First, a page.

I received a newsletter this morning that made me cry.

Swear to God.

Throat tight, look away from anyone in the vicinity, clench your teeth in a futile effort to stop it … cry.

I have these friends who own and operate a marketing – slash – programming – slash – design company in Indy. Rare Bird. Even the name of the company lends itself to thought.

These gentlemen are phenom at what they do, and I highly recommend them if you are in need of design for print or web, someone to develop and spearhead a marketing campaign, programming of complex and leading-edge software, or a plethora of other efforts to ensure business success. In addition to all of that, they also send out newsletters, update their blog, reach out to the masses in a way that is intended to provoke thought … and perhaps change.

So this morning, I received one of those missives. And, at work, in my office, I had to close my door and grab the tissues. It was a moment, which for me, was as profound as the epiphany I experienced last year when Stevie D from Buckcherry deemed me a “First time caller” and I realized I did not want to be THAT person. The one who was a non-starter, the one cowed by experiences, floating through life without purpose.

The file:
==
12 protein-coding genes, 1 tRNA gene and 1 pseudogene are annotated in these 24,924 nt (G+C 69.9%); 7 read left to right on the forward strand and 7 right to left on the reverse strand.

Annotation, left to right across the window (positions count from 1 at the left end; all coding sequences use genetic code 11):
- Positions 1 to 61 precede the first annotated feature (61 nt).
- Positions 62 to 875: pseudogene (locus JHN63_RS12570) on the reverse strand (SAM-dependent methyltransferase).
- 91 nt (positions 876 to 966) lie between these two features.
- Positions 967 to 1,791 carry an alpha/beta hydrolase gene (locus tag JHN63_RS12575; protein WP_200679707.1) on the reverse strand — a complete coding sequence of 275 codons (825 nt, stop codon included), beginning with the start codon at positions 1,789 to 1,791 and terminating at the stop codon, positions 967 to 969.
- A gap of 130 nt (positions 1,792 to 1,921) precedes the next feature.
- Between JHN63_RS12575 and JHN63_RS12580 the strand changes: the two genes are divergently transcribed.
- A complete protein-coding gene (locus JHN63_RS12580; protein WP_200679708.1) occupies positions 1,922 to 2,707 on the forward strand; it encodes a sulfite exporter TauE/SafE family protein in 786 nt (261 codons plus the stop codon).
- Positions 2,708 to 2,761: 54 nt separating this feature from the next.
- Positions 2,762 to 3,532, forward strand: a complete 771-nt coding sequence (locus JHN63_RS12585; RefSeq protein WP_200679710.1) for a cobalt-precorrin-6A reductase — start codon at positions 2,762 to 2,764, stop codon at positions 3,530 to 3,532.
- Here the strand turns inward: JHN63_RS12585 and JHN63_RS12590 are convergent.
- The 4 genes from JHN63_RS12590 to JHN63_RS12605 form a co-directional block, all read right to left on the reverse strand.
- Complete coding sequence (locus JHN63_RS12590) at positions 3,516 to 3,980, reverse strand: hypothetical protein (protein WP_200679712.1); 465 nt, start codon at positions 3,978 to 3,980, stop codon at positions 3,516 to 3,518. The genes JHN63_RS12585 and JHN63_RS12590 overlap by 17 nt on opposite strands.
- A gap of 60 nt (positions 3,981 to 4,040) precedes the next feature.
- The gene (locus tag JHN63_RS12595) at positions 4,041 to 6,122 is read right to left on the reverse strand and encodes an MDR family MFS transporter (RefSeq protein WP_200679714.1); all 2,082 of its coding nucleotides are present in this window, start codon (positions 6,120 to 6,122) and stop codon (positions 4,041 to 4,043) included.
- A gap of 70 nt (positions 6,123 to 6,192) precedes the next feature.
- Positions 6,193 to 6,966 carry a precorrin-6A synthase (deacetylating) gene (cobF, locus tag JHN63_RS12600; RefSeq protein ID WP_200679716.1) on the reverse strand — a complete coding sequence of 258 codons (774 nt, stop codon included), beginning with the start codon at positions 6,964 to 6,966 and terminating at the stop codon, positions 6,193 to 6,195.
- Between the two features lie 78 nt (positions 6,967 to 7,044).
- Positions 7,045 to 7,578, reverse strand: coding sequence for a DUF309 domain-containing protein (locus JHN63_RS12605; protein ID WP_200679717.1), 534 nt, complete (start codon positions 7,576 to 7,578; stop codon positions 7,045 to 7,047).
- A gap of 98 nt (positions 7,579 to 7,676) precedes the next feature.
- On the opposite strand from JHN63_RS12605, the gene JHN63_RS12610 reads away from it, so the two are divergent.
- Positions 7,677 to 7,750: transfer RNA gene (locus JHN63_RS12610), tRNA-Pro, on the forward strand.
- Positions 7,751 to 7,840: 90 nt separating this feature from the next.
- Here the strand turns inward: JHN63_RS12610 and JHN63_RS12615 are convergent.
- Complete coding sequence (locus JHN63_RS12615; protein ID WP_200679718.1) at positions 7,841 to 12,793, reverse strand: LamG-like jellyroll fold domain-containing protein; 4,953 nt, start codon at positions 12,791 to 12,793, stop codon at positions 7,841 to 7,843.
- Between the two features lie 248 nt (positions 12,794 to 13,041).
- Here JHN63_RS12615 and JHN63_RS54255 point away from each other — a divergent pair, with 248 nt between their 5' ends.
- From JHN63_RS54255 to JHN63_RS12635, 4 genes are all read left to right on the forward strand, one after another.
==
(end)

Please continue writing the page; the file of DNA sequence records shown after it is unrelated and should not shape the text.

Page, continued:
hummingbirdI recently acquired a little new ink. Similar to the other visible tattoo, this one is again on a forearm, again upside down to the rest of the world, and again in white. Because it’s not for you, it’s for me. It is not a shouted declaration for everyone else, but instead is a whispered reminder to myself.

For my mother, a continuous line drawing of a hummingbird, where even the positioning on my arm is intentional, lining up with the lifeline on my palm. The hummingbird is important for a variety of reasons, but that’s not the tie-in here.

The last line of the Rare Bird newsletter said, “You’re up. Go do something historic.”

There’s the tie-in.

Incorporated into my tattoo is a phrase, taken from Hunter S. Thompson’s writing, of “Buy the ticket, take the ride.” Done in carnivalesque block lettering, following an up-and-down rollercoaster sway, because life never follows a straight line. Life is as chaotic and thrilling as anything you would find in an amusement park. Topsy-turvy, upsie-downsie, hang on tight, lean into the corners and steer things where you can. To me, this is a reminder to live an intentional life.

Buy the ticket. Take the ride. Do what I mean, mean what I do. Live intentionally, in the moment. Do something historic.

Here’s a link to their blog, I suspect if you go digging through their archives, you may find a gem with which to inspire yourself.

Live an intentional life.